Cat Calls: Recognizing Mountain Lion Vocalizations
By Maggie Bonham
Last night we heard chirping. Loud chirping we’ve never heard before in all our time living in the mountains. Loud enough to hear over the TV and over the fans as they worked toward cooling down the house. My husband muted the TV and turned off the fan. Sure enough, something was chirping out there. But what?
We’ve seen and heard all manner of critters while hunting, while at home, and on hikes. Deer and elk are commonplace. Pronghorn, no big deal. Snakes, toads, newts, salamanders, skinks, marmots, picas, squirrels, rabbit, prairie dogs, owls, birds of all kind, diurnal raptors, you name it. Bobcat, black bear, coyotes, lynx, fox (both red and gray), bobcat, moose, and mountain lions. I even swear I’ve heard wolves howl. I’ve owned wolf hybrids in the past. So, we’re not exactly new at this and we’ve had some interesting interactions when it comes to critters.
This chirping bothered me. We went down the list of possible culprits. None seemed obvious. We thought about raptors like hawks and eagles, but it was way too late and the chirps didn’t match anything either of us knew.
It was late and time for me to milk. Something in the back of my mind told me to look up mountain lion. I did a search on “mountain lion vocalizations” and found an article from the Missouri Department of Conservation. Suddenly, I had a bad feeling when it mentioned that mountain lions sound like a bird chirping.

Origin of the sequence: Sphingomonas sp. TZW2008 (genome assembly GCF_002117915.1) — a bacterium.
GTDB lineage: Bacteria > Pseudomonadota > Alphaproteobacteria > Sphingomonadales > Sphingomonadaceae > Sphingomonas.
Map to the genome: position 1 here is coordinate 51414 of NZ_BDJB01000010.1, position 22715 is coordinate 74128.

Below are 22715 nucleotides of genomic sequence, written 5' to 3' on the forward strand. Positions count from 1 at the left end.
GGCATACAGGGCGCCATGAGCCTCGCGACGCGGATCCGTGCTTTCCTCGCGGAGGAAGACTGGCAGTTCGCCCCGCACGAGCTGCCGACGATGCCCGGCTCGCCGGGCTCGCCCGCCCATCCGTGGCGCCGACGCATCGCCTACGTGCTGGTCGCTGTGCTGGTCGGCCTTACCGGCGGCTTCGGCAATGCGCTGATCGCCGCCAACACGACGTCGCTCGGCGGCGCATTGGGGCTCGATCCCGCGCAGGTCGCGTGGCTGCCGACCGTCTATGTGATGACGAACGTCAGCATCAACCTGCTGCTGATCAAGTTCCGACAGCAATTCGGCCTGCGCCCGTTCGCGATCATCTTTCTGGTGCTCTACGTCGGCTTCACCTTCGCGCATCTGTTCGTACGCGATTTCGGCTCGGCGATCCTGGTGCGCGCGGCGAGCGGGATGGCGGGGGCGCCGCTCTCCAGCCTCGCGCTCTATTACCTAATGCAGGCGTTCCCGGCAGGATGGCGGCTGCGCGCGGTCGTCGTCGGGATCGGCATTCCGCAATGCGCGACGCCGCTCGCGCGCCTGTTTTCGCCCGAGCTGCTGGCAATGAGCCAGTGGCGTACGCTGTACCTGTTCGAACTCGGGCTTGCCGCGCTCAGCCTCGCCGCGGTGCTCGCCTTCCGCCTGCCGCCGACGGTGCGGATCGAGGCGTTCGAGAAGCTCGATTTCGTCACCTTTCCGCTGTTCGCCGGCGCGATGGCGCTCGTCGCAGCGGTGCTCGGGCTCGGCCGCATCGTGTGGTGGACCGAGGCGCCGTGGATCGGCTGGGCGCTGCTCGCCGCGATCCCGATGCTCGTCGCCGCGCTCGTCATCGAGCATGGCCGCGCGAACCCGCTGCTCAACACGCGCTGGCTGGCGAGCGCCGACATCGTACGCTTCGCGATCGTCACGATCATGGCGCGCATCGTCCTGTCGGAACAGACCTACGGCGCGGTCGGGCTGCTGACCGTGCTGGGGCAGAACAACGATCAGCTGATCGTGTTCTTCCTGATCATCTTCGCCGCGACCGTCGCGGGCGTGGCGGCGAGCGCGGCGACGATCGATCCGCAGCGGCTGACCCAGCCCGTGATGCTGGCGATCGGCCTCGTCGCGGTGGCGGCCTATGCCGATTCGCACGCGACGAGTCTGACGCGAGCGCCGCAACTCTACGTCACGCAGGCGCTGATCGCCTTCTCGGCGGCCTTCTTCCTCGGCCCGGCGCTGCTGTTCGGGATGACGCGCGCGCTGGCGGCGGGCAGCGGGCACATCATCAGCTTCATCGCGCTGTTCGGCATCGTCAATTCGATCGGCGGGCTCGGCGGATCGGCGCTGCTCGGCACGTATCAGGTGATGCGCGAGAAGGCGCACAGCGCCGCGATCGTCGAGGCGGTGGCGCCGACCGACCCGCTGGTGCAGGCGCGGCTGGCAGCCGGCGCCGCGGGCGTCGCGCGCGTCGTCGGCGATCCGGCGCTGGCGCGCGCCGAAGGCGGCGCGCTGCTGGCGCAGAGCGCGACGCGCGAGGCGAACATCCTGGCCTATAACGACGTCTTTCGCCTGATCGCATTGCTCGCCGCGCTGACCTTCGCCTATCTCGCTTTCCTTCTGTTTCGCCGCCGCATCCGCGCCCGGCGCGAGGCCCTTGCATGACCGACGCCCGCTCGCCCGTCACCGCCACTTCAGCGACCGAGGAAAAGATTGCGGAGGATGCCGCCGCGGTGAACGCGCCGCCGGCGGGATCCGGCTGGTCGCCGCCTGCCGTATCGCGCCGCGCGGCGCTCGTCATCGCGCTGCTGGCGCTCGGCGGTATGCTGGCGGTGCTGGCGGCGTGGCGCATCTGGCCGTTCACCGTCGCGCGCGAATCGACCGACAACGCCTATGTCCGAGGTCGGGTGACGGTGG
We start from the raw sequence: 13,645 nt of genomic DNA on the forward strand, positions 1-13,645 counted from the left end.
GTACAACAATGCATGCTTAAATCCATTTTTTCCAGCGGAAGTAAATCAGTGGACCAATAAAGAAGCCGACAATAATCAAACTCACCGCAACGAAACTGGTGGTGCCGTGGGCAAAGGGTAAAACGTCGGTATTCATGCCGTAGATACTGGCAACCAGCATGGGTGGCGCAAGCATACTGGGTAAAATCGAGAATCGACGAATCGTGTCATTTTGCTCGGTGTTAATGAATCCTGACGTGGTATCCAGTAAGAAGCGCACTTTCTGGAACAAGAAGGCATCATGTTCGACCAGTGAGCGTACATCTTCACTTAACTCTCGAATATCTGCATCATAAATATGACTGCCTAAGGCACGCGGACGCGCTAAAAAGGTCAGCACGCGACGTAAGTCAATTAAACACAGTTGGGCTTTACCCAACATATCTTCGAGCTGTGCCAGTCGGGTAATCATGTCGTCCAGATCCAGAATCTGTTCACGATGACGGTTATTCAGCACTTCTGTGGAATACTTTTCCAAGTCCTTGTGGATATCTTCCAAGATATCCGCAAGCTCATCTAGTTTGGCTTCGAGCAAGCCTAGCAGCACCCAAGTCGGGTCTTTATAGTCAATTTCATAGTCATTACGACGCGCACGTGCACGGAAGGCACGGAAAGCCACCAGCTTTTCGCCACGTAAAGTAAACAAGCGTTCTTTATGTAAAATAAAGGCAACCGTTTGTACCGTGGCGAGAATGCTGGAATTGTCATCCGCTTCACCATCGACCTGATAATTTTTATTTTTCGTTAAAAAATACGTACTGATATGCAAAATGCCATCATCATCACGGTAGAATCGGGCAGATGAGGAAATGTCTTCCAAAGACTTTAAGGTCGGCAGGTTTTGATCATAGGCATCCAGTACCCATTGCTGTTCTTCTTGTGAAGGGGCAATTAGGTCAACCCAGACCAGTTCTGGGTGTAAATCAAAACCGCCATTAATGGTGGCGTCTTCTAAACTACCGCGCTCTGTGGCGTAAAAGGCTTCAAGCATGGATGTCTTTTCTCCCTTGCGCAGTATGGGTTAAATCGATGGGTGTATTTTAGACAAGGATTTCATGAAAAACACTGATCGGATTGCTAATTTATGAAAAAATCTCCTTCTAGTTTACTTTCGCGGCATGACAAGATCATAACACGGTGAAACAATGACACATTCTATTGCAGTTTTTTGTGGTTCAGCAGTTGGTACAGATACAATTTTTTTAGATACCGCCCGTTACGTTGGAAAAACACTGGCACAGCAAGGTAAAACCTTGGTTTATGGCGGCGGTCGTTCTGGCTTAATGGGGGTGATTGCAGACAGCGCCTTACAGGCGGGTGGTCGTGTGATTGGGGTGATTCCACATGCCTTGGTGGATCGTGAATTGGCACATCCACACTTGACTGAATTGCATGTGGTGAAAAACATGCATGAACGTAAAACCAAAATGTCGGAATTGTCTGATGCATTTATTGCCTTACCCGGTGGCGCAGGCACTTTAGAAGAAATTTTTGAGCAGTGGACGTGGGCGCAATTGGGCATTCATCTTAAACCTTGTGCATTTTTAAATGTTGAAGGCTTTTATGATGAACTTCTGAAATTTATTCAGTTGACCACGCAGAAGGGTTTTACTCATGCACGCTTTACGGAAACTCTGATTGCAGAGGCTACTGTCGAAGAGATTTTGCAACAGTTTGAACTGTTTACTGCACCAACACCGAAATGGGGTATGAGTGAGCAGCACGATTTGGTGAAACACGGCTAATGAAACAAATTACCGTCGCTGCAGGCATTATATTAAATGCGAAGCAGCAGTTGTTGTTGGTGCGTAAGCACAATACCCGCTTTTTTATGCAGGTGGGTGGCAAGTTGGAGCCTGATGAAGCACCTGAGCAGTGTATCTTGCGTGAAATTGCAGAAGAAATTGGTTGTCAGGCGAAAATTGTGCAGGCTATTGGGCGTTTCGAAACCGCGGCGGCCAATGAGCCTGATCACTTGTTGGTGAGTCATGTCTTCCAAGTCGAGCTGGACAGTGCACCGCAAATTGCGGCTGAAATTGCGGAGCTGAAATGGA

For years I lived in the mountains and had to deal with mountain lions all the time. As a musher, I was constantly worried about my dogs because we had five mountain lions in our valley. These cats were so pressured with humans and each other that we always heard their territorial calls and their mating screams. Never chirps.
I searched again, this time for mountain lion chirps. I found a YouTube video and by golly, that’s what we heard. I told my husband I wasn’t going to milk in the dark with a cat prowling around. We’ve had encounters with them at our place before. We’ve actually been hissed at by one and even heard the territorial calls when they went to visit some of my neighbors.
Counted noses this morning and all were here. It’s dry now, so there’s no way to track a cat. I may have to switch to milking in the daytime. Mountain lions aren’t as reclusive as people like to think. They’re sneaky, yes, but they do come visit from time to time. And they are dangerous so I’ll have to keep an extra vigilant eye on my livestock.
Maggie Bonham is a multiple award-winning author of more than 30 books and the publisher of Sky Warrior Books. You can check out her blogEating Wild Montanaabout her adventures with hunting, raising, and growing her own food in Montana.
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